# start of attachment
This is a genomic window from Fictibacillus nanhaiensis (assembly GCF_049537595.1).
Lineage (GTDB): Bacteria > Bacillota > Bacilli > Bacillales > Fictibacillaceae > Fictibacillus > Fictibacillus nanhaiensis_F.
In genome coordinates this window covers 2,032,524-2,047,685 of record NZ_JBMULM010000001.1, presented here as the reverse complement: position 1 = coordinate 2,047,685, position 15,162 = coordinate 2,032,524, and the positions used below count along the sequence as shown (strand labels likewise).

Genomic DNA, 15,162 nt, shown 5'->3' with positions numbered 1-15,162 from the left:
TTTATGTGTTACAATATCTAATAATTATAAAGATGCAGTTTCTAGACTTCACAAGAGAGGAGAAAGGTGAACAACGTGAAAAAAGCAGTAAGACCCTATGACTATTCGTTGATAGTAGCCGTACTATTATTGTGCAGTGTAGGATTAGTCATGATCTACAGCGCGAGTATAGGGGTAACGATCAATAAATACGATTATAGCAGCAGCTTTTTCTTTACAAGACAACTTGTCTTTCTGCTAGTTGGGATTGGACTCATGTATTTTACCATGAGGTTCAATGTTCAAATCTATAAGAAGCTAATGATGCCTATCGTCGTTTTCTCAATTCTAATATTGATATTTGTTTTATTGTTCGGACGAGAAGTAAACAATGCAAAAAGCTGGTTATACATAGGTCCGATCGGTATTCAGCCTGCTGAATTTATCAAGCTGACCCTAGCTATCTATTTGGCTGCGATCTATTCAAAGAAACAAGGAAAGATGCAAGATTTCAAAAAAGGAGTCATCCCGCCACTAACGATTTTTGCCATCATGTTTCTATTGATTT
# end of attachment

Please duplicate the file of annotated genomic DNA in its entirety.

This is a genomic window from Fictibacillus nanhaiensis (assembly GCF_049537595.1).
Lineage (GTDB): Bacteria > Bacillota > Bacilli > Bacillales > Fictibacillaceae > Fictibacillus > Fictibacillus nanhaiensis_F.
In genome coordinates this window covers 2,032,524-2,047,685 of record NZ_JBMULM010000001.1, presented here as the reverse complement: position 1 = coordinate 2,047,685, position 15,162 = coordinate 2,032,524, and the positions used below count along the sequence as shown (strand labels likewise).

Genomic DNA, 15,162 nt, shown 5'->3' with positions numbered 1-15,162 from the left:
TTTATGTGTTACAATATCTAATAATTATAAAGATGCAGTTTCTAGACTTCACAAGAGAGGAGAAAGGTGAACAACGTGAAAAAAGCAGTAAGACCCTATGACTATTCGTTGATAGTAGCCGTACTATTATTGTGCAGTGTAGGATTAGTCATGATCTACAGCGCGAGTATAGGGGTAACGATCAATAAATACGATTATAGCAGCAGCTTTTTCTTTACAAGACAACTTGTCTTTCTGCTAGTTGGGATTGGACTCATGTATTTTACCATGAGGTTCAATGTTCAAATCTATAAGAAGCTAATGATGCCTATCGTCGTTTTCTCAATTCTAATATTGATATTTGTTTTATTGTTCGGACGAGAAGTAAACAATGCAAAAAGCTGGTTATACATAGGTCCGATCGGTATTCAGCCTGCTGAATTTATCAAGCTGACCCTAGCTATCTATTTGGCTGCGATCTATTCAAAGAAACAAGGAAAGATGCAAGATTTCAAAAAAGGAGTCATCCCGCCACTAACGATTTTTGCCATCATGTTTCTATTGATTT